For the TARVIP thermoplastic marking files (as well as any of the other nonmanufactured markings), no information is available regarding the thickness, application method, binder, or bead gradation of these markings. Therefore, it was necessary to assume that the TARVIP thermoplastic marking file was similar to the material used in the TTI study.
It should be noted that the researchers used a 2003 Ford Taurus headlamp for the modeling, and the TTI study used a 2004 Ford Taurus. It was confirmed with a local Ford dealership that the headlamps of these two model years are compatible. The locations of the headlamp relative to the car origin and the driver’s eye relative to the headlamps were measured using the original vehicle from the study.
The TARVIP default values for windshield transmission, ambient luminance, and atmospheric transmissivity were retained since no data for these values are available from the TTI study.
The results of the comparison showed that the TARVIP curve fell within the 95 percent confidence range of the TTI study data (see figure 5 and figure 6).
Figure 5. Detection distance versus driver age--Structured tape.
Figure 6. Detection distance versus driver age--Thermoplastic.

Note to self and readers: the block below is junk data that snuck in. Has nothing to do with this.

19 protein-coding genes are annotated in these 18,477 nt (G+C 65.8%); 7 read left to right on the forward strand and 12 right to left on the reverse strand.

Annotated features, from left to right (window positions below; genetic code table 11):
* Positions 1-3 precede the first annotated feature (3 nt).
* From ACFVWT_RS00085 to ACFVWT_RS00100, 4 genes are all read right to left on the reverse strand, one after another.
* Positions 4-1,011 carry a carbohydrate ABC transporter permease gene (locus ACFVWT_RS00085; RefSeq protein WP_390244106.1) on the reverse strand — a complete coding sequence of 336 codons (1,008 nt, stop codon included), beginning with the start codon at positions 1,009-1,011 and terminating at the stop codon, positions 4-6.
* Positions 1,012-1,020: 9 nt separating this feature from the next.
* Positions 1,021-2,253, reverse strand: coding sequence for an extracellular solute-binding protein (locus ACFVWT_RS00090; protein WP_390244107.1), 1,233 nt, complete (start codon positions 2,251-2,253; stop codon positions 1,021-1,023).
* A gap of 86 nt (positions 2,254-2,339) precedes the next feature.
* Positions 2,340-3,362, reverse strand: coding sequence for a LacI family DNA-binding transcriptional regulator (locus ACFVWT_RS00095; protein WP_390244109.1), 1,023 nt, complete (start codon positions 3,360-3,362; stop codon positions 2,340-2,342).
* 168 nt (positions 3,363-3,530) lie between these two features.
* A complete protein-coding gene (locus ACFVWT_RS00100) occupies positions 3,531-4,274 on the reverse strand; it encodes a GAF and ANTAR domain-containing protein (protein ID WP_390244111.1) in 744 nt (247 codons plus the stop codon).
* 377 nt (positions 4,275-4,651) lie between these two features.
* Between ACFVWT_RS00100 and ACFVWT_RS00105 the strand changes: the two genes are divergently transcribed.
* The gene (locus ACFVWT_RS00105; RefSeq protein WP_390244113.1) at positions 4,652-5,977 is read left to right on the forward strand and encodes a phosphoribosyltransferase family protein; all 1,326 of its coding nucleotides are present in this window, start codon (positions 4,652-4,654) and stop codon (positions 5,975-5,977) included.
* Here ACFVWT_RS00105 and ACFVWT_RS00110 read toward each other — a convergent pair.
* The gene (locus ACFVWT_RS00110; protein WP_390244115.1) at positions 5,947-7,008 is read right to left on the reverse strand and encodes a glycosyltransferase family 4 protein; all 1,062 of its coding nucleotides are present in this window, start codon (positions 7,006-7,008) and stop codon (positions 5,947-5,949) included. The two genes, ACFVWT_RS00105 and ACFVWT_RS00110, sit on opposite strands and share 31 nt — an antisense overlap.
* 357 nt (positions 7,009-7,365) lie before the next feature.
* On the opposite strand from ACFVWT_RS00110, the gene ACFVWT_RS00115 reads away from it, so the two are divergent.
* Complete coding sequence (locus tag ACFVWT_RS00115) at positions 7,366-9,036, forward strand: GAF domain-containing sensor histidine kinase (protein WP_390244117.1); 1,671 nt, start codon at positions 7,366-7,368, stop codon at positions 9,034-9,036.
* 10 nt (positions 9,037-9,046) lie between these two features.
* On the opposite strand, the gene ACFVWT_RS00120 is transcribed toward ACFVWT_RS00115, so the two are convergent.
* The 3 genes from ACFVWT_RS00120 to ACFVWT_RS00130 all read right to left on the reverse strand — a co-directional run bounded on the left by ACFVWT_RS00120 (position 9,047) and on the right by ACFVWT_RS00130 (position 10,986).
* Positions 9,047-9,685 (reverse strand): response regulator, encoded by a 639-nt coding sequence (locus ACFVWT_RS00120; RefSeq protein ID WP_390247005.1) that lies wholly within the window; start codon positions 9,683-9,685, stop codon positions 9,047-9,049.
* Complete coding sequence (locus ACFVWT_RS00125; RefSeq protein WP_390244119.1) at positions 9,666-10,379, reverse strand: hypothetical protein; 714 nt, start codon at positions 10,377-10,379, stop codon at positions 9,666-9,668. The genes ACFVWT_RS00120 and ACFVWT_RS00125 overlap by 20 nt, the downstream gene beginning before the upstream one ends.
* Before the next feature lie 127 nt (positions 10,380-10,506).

TTI Report 4269-1 was for a study evaluating the visibility of signs and pavement markings from the perspective of passenger car drivers and commercial vehicle drivers (only the results from the passenger car drivers are reported herein). Two different types of pavement marking tape products were investigated, one of which was used both in new condition and with a clear mask applied. Thus, three different markings were tested, representing low, medium, and high retroreflectivity coefficients. Pavement marking detection distance data were collected in a 1998 Chevrolet Lumina traveling at 48.3 km/h (30 mi/h). Data were recorded similarly to that recorded by Carlson et al., except that participants were following a solid white right edge line and asked to state when they could clearly see the end of the pavement marking. The course also had signs that they were asked to identify during each run.(15)
The TTI study was performed on old concrete, so that pavement marking file was used. Assumptions regarding material efficiencies and TARVIP default values were the same as those made for the TTI Report 5008-1 study comparisons.
The most problematic assumption involved the vehicle headlamps, as TARVIP contains no Chevrolet Lumina headlamp file. TARVIP does have a 2001 UMTRI 50 percent low-beam headlamp file—the only headlamp that it has in common with the ERGO software used for sign visibility. Using ERGO, the luminance values recorded in the sign luminance portion of the study by Finley et al. and the output of scenarios modeled in ERGO were compared. From these two values, a headlamp efficiency value for each point was obtained. These efficiencies were then averaged to obtain one efficiency value. The two obvious limitations are
The results of the comparison showed that the TARVIP curve fell within the 95 percent confidence interval for older drivers but slightly below the interval for younger driver s (approximately 50 years old and younger). See figure 7.
Figure 7. Detection distance versus driver age—Standard tape.